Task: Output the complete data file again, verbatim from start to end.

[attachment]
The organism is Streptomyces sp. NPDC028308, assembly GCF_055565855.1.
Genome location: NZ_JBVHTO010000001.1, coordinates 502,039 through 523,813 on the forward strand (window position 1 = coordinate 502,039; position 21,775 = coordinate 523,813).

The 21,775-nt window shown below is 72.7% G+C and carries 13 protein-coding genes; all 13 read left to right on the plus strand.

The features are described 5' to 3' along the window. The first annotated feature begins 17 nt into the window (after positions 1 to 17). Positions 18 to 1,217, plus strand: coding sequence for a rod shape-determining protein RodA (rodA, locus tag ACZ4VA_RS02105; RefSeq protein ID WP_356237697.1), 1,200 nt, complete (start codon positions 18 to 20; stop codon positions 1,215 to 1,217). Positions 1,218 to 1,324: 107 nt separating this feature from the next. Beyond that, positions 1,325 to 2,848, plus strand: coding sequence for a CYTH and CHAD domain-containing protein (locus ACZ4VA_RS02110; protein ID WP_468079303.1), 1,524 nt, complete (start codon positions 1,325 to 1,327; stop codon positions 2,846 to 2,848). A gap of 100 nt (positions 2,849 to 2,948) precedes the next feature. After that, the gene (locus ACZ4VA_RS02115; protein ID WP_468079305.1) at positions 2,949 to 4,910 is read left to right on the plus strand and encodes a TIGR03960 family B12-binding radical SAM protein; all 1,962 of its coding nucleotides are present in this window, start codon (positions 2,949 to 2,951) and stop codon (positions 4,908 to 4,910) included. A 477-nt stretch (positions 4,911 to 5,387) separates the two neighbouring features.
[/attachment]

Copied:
The organism is Streptomyces sp. NPDC028308, assembly GCF_055565855.1.
Genome location: NZ_JBVHTO010000001.1, coordinates 502,039 through 523,813 on the forward strand (window position 1 = coordinate 502,039; position 21,775 = coordinate 523,813).

The 21,775-nt window shown below is 72.7% G+C and carries 13 protein-coding genes; all 13 read left to right on the plus strand.

The features are described 5' to 3' along the window. The first annotated feature begins 17 nt into the window (after positions 1 to 17). Positions 18 to 1,217, plus strand: coding sequence for a rod shape-determining protein RodA (rodA, locus tag ACZ4VA_RS02105; RefSeq protein ID WP_356237697.1), 1,200 nt, complete (start codon positions 18 to 20; stop codon positions 1,215 to 1,217). Positions 1,218 to 1,324: 107 nt separating this feature from the next. Beyond that, positions 1,325 to 2,848, plus strand: coding sequence for a CYTH and CHAD domain-containing protein (locus ACZ4VA_RS02110; protein ID WP_468079303.1), 1,524 nt, complete (start codon positions 1,325 to 1,327; stop codon positions 2,846 to 2,848). A gap of 100 nt (positions 2,849 to 2,948) precedes the next feature. After that, the gene (locus ACZ4VA_RS02115; protein ID WP_468079305.1) at positions 2,949 to 4,910 is read left to right on the plus strand and encodes a TIGR03960 family B12-binding radical SAM protein; all 1,962 of its coding nucleotides are present in this window, start codon (positions 2,949 to 2,951) and stop codon (positions 4,908 to 4,910) included. A 477-nt stretch (positions 4,911 to 5,387) separates the two neighbouring features.